Many treasures in your bookcase

Even if the name Howard Timmins does not immediately ring a bell, go to your bookcase and among your favourite non-fiction South African books you will probably find they were published by him.

Authors in the vast Timmins Stable include Lawrence Green, TV Bulpin, AP “Paddy” Cartwright, Carel Birkby “with a drink in one hand and a story in the other”, Jose Burman, heart surgeon Chris Barnard, historian Eric Rosenthal, Sima Eliovson with her gardening advice and most surprising of all – the flamboyant artist Vladimir Tretchikoff.

In David Hilton-Barber’s book Howard Timmins and his Protégés launched recently at the Book Lounge, the author described how in 1946 Tretchikoff approached Timmins to publish his first book on painting.

Back then local art books had a limited market and Tretchikoff was unknown so Timmins reluctantly accepted the commission to author a “coffee table” publication of 63 pages with 73 reproductions.

Published in July 1969 it cost R50 000 per copy, making it the most expensive book in the Howard Timmins’ repertoire.
Simultaneously it was released in London and New York and according to Tretchikoff “the whole course of his life was altered by that book”.

The flamboyant and controversial painter never looked back and he “regarded Timmins as his patron as well as his publisher”.
Guest speaker Hilary van der Vyver, the eldest of Howard’s four daughters, told us how her father considered being a solicitor but a few days in such an office convinced him otherwise.

“It was his mother with an alternative. ‘You are never without a book in your hand Howard…What about something around books?’”

As one of the earliest publishers in South Africa, he soon established himself as a major force in the publishing of “popular”, as against academic and legal, books. Both in business and in private life he lived by strict principles.
Hilary recalled her father spelling out the three unbreakable rules.

“The first is you don’t lie, for if you do, I’d be angrier about the lie than anything you might have done.

“Secondly if you give your word, keep it. Your word is your bond.

“Thirdly, don’t listen to other people’s assessments of other people. Form your own and the only yardstick is measuring that against yourself.”

Here was a man of rare integrity.

Cutting edge history

While having my hair cut last week I enjoyed a trip down memory lane with hairdresser Theresa Osmond who recently celebrated 42 years running the salon in Tokai’s Forest Glade House.

She started The Set Up in 1976, with two basins and three hairdryers, when Tokai Road was a quiet dirt road with few homes. Her marriage in 1979 to 
Richard Osmond resulted in three children and a practical husband who helped her enormously to keep the salon up to date after each of her three moves within the complex.

Initially there were only two other shops – a small café and a butcher named Mr Fiddler.

Around 1978-79 the property was bought by Dino Luiz for the “princely sum” of R70 000. 
He added another shop (now used by Bootleggers) which in May 1986 became the first of Steve White’s two pharmacies there.

When I came to live in Tokai in 2001, I regularly used the well-stocked Quick Spar run by 
Debbie and Dino Luiz at the mountain end of the centre. While it flourished, other businesses came and went including a laundry, a pool shop and one selling children’s clothing.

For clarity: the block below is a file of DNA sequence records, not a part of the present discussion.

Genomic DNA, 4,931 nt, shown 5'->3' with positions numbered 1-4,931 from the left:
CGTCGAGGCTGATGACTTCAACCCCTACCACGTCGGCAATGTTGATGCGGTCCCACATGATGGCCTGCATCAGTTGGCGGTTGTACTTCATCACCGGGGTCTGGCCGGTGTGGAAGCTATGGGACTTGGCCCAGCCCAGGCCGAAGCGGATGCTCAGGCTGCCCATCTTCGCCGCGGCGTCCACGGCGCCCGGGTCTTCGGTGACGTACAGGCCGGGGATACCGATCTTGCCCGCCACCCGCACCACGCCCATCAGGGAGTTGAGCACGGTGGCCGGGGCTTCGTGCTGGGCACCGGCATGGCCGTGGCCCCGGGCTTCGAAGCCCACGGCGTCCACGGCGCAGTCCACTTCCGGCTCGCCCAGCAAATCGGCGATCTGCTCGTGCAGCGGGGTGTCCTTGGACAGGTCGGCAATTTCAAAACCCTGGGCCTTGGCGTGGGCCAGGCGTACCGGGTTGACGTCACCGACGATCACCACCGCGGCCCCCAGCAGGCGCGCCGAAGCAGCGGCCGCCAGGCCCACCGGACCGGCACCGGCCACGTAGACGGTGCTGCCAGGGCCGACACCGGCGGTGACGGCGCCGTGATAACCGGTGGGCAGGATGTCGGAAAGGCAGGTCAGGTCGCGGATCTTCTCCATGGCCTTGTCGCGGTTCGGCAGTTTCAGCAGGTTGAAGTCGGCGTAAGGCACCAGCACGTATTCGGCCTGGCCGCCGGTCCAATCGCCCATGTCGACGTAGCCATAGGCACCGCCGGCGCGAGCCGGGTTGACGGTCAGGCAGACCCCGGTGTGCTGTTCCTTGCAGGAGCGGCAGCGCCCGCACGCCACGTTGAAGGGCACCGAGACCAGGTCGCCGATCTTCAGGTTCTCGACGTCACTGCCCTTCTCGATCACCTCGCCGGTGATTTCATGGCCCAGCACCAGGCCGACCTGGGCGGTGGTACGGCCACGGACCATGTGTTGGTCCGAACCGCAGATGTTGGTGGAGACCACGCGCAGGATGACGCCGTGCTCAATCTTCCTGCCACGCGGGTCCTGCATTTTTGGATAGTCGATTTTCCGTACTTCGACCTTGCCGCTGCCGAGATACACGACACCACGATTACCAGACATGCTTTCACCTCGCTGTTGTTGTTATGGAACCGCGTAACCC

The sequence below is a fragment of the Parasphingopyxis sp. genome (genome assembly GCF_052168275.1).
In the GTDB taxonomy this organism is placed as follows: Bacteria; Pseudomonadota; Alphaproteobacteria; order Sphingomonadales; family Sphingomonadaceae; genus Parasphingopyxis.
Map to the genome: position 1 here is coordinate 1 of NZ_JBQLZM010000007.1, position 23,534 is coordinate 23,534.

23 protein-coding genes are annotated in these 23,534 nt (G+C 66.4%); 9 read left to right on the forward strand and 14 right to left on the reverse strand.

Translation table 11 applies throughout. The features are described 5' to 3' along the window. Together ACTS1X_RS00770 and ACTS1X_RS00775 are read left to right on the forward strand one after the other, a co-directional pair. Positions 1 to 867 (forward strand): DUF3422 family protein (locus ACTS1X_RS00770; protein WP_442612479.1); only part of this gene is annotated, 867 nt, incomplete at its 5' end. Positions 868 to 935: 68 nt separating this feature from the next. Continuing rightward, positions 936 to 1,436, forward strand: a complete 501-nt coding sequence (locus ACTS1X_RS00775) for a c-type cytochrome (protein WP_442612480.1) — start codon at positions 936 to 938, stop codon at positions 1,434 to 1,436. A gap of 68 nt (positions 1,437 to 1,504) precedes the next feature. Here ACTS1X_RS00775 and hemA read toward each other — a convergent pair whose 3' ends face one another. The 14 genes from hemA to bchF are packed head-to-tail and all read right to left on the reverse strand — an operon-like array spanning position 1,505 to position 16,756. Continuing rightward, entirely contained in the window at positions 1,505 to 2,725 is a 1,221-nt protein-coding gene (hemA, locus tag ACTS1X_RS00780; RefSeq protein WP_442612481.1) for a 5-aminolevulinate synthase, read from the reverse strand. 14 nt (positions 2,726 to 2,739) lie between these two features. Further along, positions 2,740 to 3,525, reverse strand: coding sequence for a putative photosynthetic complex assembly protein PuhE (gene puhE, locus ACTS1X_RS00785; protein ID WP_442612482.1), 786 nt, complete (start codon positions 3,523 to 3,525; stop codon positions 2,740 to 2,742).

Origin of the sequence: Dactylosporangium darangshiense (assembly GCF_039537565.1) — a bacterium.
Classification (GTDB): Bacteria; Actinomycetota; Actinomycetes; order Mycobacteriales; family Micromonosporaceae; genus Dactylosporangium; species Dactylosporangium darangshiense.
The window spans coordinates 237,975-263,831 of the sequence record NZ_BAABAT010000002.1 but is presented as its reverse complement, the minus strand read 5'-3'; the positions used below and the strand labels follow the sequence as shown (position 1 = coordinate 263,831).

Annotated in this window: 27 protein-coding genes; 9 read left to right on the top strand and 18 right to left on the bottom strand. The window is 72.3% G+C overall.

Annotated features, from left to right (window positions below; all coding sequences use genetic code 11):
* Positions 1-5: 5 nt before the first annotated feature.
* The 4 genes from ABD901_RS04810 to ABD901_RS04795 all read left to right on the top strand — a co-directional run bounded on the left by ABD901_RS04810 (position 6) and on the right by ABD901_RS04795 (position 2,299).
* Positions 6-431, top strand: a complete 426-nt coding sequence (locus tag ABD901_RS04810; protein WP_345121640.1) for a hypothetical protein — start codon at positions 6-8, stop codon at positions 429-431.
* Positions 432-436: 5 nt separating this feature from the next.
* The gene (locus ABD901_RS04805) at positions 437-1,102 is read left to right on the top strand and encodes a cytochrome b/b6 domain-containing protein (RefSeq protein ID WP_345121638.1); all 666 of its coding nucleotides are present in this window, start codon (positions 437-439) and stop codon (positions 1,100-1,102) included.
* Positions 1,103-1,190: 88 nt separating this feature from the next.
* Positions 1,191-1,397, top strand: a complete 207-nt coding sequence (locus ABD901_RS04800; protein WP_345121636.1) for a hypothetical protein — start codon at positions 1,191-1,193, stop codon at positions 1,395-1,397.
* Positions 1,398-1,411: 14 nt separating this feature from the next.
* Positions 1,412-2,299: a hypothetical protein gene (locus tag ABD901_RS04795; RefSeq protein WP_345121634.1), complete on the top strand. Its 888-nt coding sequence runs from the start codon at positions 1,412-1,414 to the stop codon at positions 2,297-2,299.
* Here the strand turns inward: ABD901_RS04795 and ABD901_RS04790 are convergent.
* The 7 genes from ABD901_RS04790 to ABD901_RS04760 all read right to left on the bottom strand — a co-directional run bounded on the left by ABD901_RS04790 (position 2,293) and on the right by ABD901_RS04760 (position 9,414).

The expanded Spar changed hands but the new manager/owner ran into financial trouble and the store’s closure was messy and sad as it left Theresa’s salon and Steve’s chemist as the only businesses operating. The turnaround came in 2010 when the premises were bought by Lightbody and the new owners renovated the site and turned it into the humming, busy centre that today boasts 11 shops whose clients constantly moan about the parking.

Life through a different lens

Unexpectedly, I’m seeing the world through new eyes. Or to be accurate one eye. I need to wait a week for the second cataract operation to compete my rosier view of life.

I made an appointment with an ophthalmologist for new 
glasses so I would not fail that confusing eyesight test when renewing my driver’s licence. Instead I was told I needed cataract operations if I hoped to pass.

Cataract surgery is one of the oldest surgical known procedures, first documented in the fifth century BC.

Back then cataracts were harshly treated with a technique called couching, which could only be performed when the lens had become completely opaque and rigid.

The eye would then be forcibly struck with a blunt object (ouch!) to break the lens to restore limited, but completely unfocused, 
vision. The first reported surgical removal of a cataract from the eye occurred in Paris in 1748 and 
since then the procedure has become better and better with the advent of topical anaesthesia, making the procedure more practical and safer.
I’m so happy I live in 2018 not 500 BC!

Brilliant blonde moment

A bossy lawyer boarded a flight from New Orleans with a box of frozen crabs which he rudely thrust into the hands of the blonde flight attendant demanding that she keep them in the crew’s refrigerator. 
 Just before landing in New 
York, she announced over the intercom to the entire cabin, “Would the lawyer who gave me the crabs in New Orleans, please raise your hand?”

Not one hand went up … so she took them home and ate them. There are two lessons here. Lawyers aren’t as smart as they think they are. Blondes aren’t as dumb as they are made out to be.